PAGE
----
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British Air blames profit slip on terror alert

British Airways PLC posted a small drop in earnings for its second quarter Friday, blaming the chaos caused by August's failed terrorist plot and rising fuel costs.
/ Source: The Associated Press

British Airways PLC posted a small drop in earnings for its second quarter Friday, blaming the chaos caused by August’s failed terrorist plot and rising fuel costs.

The carrier also revealed that it has agreed to sell its BA Connect regional operations to budget carrier Flybe, creating Europe’s biggest regional carrier with nearly 10 million passengers.

BA said that net income fell to 165 million pounds ($315 million) in the July-September quarter from 167 million pounds in the same period a year earlier. Sales increased 4.9 percent to 2.31 billion pounds ($4.41 billion).

“Premium traffic continues to be affected by the tighter security arrangements currently in place,” said Chief Executive Willie Walsh. “Transfers at Heathrow are more difficult.”

BA shares dropped 1.9 percent to 456 pence ($8.70) on the London Stock Exchange.

The discovery on Aug. 10 of an alleged plot to assemble and detonate improvised explosives on board as many as 10 U.S.-bound planes forced BA to cancel 1,280 flights after the government introduced stricter security measures at London’s airports.

Airport security staff struggled to cope with bans on the contents of hand luggage. The European Union this week adopted new security rules, allowing passengers to again carry a limited amount of liquids and pastes on board.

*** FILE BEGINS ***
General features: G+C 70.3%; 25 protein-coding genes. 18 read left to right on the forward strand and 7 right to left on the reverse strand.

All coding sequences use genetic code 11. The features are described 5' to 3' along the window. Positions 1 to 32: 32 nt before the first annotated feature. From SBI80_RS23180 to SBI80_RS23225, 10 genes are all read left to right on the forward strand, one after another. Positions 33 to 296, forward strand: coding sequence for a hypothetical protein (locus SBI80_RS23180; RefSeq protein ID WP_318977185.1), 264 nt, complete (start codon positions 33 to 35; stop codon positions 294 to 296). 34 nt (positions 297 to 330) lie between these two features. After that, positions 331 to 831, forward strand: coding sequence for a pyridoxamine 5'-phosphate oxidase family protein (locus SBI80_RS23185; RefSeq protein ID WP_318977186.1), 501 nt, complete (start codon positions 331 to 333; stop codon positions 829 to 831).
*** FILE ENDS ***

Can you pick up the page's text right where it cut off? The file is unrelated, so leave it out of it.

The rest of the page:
BA said that the disruption has cost it 100 million pounds ($190.8 million) and advance bookings have only just begun to return to last year’s level.

During the quarter, passenger traffic — measured in revenue per passenger per mile — rose 3.6 percent, with fuel and oil costs rising 30 percent to 534 million pounds ($1 billion) from 410 million pounds. It also said that passenger traffic in October, the first month of its fiscal third quarter, rose a moderate 1.1 percent from a year earlier.

The airline said the weaker passenger traffic growth had led it to lower its total revenue growth forecast to a range of 4.5 percent to 5 percent this fiscal year, compared with its previous guidance for a 5 percent to 6 percent rise.

It said it now expects fuel costs this year to be up 400 million pounds ($763.2 million) from last year.

BA’s quarterly results were also hit by a one-time writedown on its investment in its regional airline subsidiary, BA Connect, of 106 million pounds ($202.3 million).

BA will emerge with a 15 percent stake in privately held Flybe once the proposed sale of BA Connect is completed. No other financial details were disclosed by either party.

The enlarged company, which will focus on short-haul domestic and European major city markets, is expected to generate more than 600 million pounds ($1.1 billion) in revenue annually.

The proposed deal, which was instigated by Flybe, comes nearly a month after Irish budget carrier Ryanair Holdings PLC launched a surprise takeover bid for recently listed Aer Lingus Group PLC. Ryanair’s 1.48 billion euro ($1.9 billion) offer has been rejected by Aer Lingus.

“We’ve nothing else in the pipeline,” Walsh said, when asked about any further divestments.

Walsh also said he remained confident that a deal can be reached with trustees and staff over measures designed to close a 2.1 billion pound ($4 billion) deficit in the company’s main pension plan.